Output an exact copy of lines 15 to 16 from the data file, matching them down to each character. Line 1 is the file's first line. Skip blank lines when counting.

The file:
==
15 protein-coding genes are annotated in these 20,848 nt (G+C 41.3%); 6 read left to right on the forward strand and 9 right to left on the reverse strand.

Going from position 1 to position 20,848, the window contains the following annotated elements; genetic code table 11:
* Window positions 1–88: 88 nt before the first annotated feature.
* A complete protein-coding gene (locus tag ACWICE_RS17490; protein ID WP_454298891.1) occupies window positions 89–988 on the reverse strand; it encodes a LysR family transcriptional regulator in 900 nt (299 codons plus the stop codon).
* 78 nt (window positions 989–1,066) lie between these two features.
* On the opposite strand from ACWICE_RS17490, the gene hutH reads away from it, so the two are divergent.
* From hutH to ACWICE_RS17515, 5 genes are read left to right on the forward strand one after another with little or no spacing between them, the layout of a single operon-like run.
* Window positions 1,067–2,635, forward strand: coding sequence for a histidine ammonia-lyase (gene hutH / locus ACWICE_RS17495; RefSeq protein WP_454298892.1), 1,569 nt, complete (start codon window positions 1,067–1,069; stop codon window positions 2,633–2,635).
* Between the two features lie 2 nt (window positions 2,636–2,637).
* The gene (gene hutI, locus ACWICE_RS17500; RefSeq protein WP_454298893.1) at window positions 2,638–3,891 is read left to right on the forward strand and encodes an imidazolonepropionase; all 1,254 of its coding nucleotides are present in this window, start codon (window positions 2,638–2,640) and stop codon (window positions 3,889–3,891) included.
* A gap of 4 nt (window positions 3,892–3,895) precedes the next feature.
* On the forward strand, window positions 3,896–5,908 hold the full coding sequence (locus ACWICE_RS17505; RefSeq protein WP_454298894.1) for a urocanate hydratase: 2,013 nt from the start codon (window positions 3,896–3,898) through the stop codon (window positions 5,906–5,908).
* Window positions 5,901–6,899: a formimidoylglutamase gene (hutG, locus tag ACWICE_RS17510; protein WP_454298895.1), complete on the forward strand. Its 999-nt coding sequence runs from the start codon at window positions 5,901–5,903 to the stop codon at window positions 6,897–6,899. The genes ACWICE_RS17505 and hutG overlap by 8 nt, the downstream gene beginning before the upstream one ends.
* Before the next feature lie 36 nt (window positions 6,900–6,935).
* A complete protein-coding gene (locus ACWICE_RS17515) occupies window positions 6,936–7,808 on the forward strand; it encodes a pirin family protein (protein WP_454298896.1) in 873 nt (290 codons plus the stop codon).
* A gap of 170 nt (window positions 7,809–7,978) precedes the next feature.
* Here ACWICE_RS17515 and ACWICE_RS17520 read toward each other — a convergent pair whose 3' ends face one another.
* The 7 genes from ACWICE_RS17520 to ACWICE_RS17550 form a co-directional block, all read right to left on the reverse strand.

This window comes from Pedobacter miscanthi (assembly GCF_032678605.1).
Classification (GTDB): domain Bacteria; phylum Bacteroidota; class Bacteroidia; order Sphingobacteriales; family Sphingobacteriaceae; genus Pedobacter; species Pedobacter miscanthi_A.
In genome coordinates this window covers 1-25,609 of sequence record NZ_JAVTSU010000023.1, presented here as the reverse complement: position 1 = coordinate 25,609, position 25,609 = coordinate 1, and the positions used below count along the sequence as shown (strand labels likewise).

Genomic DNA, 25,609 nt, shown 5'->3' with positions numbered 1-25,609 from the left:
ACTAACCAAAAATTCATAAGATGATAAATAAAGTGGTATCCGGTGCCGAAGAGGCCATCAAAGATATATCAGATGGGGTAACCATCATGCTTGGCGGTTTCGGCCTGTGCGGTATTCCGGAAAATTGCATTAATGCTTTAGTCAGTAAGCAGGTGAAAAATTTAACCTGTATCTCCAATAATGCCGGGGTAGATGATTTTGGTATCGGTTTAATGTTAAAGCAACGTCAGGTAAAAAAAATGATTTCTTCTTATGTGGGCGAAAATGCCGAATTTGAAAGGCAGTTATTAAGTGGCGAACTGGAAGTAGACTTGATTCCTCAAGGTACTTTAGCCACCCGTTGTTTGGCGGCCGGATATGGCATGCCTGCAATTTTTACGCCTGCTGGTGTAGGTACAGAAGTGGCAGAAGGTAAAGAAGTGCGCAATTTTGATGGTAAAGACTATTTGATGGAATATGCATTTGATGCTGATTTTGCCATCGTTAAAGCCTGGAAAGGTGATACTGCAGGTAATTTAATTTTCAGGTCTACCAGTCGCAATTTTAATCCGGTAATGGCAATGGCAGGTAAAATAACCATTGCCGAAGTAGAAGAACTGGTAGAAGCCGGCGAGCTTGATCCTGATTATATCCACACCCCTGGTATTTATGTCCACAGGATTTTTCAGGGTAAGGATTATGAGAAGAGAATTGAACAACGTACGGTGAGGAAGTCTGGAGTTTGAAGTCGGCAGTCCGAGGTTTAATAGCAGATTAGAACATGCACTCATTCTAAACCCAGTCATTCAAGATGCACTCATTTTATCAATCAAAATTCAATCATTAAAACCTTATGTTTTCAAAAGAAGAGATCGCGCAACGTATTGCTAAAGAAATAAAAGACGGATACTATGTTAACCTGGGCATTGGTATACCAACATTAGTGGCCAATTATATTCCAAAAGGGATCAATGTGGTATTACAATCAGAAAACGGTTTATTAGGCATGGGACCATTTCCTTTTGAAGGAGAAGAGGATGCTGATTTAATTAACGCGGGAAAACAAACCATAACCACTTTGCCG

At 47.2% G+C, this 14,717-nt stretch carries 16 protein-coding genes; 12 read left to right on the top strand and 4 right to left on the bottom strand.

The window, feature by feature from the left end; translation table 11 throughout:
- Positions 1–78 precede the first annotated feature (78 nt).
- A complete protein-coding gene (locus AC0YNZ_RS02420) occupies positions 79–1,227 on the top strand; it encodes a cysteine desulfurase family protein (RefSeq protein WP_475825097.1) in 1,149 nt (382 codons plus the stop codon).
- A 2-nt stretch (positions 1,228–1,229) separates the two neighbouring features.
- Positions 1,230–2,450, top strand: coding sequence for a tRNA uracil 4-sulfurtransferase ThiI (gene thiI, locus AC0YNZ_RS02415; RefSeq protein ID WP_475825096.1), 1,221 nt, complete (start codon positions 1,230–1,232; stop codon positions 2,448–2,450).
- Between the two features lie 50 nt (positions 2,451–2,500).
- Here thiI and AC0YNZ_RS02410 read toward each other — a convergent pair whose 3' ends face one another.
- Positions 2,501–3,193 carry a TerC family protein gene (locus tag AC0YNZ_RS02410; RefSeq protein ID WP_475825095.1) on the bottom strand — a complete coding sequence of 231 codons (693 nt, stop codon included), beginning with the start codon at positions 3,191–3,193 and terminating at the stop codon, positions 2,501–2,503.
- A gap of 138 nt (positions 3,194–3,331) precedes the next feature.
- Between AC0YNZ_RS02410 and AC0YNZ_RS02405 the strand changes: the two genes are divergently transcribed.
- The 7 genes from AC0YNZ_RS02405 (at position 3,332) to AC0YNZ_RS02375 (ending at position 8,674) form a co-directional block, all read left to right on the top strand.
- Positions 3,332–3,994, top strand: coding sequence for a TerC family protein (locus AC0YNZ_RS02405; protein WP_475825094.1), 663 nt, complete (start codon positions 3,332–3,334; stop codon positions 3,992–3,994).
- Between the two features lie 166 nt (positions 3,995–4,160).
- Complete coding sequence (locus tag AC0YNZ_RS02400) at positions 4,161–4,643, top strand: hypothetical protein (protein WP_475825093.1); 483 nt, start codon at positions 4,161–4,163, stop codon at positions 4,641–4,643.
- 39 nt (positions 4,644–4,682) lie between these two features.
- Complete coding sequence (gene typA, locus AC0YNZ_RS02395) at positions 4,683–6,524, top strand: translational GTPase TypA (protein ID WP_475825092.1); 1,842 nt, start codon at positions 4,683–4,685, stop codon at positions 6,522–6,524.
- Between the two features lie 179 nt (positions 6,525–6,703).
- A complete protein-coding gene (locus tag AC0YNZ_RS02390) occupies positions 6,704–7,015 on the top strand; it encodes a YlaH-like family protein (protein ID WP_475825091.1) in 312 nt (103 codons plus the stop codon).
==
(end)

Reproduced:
* A complete protein-coding gene (locus ACWICE_RS17515) occupies window positions 6,936–7,808 on the forward strand; it encodes a pirin family protein (protein WP_454298896.1) in 873 nt (290 codons plus the stop codon).
* A gap of 170 nt (window positions 7,809–7,978) precedes the next feature.